In the Divine Comedy, as Dante prepares to pass from purgatory to heaven, he walks through the Garden of Eden. He presents the garden as an elusive primordial memory that haunts the dreams of all true poets: “Those ancients who in poetry…presented [humanity’s] happy state…dreamt this place. Here, mankind’s root was innocent, and here [is] the nectar of which the poets sing” (Purgatorio, 28:139-144, Mandelbaum translation).
The great pagan poets may have never seen or even heard of Eden, but they intuitively knew that there is a place of innocence and harmony from which our fallen humanity comes. Dante’s image of a primordial memory serves as an excellent analogy for what Christians experience regarding our own unity. The Last Supper is perhaps the most vivid mystery communicating what it means to belong to the Church. At that meal there were three essential experiences that always define the Church when she is in a condition of spiritual health. First, there was the tranquil spirit of reverence and adoration as Jesus celebrated the Eucharist for the first time. Secondly, there was the warmth of loving, spiritual conversation among friends. And, finally, there was the call to humble service as Jesus washed the feet of His apostles.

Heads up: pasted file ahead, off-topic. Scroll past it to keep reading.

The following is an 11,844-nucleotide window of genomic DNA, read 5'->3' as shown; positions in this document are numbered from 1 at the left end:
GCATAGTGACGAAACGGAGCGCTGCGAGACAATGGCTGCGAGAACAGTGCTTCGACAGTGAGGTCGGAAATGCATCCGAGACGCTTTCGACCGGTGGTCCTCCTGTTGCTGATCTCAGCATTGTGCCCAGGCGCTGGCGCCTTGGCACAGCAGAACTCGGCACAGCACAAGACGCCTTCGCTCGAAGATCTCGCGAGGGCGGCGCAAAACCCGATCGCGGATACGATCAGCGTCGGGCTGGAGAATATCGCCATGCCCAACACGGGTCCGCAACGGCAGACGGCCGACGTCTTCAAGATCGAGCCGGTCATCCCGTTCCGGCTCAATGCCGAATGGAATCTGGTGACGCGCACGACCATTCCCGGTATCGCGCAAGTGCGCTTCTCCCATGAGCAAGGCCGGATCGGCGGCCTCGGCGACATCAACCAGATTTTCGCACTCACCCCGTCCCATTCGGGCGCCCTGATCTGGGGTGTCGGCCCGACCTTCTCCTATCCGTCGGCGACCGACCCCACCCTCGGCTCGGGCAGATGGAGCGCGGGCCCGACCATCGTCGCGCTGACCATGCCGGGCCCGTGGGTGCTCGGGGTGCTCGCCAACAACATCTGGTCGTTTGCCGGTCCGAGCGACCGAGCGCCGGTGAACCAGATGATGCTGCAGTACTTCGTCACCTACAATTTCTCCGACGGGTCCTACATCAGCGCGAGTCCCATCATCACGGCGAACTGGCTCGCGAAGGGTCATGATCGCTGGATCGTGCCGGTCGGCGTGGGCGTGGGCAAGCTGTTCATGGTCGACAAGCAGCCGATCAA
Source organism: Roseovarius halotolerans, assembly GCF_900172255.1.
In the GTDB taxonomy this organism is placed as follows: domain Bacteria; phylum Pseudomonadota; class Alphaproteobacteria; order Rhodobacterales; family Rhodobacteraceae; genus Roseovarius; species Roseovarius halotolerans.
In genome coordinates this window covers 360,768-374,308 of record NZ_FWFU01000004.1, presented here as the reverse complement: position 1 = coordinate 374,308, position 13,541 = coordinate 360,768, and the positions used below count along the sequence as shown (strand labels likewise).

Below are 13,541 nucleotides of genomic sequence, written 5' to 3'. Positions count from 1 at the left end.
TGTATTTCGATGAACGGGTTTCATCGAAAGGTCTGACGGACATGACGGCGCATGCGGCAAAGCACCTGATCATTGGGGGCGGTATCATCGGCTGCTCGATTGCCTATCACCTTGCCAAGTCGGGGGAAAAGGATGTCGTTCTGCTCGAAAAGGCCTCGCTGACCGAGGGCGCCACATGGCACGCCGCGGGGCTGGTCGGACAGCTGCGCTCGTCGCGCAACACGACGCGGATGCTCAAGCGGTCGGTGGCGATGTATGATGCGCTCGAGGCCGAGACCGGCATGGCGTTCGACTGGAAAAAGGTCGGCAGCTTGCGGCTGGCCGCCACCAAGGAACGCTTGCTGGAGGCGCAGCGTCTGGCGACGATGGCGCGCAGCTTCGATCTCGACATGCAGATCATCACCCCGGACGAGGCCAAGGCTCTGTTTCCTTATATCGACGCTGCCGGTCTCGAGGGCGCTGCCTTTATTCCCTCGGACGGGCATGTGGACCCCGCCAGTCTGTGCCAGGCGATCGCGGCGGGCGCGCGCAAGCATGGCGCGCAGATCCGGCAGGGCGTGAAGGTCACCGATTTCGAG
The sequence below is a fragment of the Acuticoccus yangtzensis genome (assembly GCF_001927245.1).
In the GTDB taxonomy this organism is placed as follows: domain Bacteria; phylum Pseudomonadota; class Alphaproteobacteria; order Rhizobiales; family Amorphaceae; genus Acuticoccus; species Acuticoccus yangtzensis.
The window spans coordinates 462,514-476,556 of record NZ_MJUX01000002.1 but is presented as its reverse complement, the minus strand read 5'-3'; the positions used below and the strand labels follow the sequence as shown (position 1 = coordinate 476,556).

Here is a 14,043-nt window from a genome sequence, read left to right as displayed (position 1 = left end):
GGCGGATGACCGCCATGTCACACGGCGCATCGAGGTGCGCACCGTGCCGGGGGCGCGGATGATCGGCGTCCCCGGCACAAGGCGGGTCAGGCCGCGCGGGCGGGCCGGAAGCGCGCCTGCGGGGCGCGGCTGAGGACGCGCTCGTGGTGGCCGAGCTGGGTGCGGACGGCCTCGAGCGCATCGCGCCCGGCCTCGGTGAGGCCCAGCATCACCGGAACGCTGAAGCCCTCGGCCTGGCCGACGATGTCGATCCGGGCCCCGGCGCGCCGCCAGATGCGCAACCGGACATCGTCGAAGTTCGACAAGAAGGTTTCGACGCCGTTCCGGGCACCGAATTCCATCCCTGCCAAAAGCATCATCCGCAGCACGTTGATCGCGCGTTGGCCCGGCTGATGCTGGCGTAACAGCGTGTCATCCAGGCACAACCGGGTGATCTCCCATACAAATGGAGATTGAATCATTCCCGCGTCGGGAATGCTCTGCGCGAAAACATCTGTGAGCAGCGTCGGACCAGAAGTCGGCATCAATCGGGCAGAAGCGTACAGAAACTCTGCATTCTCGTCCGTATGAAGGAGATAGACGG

The Church’s renewal will come when we intentionally cultivate all three components that were the mark of her first sacramental celebration. Some within the Church advocate for a greater reverence in the sacraments, others for a greater attentiveness to serving the poor, and still others to building the community life. It is easy to point a finger at any one and say, “What we need is to improve in this area and the others do not matter!” But it is only through all three growing together that divisions within the Church will be healed.
Practically speaking, how can we cultivate this unity? There are moments that we get a glimpse into what the Last Supper felt like for the first disciples — it could be on a retreat, or through an uplifting meal with friends, or during a Mass in which we are particularly prayerful. We must flee from the mentality of “fixing the Church” by one “side” conquering another. Rather, this unity will come about through each disciple committing to the Last Supper grace — seeking Jesus’ face in the reverent reception of the sacraments, the warmth of communal life and humbly serving one another. If you reflect that any of these elements are lacking in your community, Jesus is calling you to make them present. Only then will His disciples once more experience as a living reality the dreamed-of communion that is the Church.
Father Charlie Archer is associate pastor of St. Peter Parish in Kirkwood.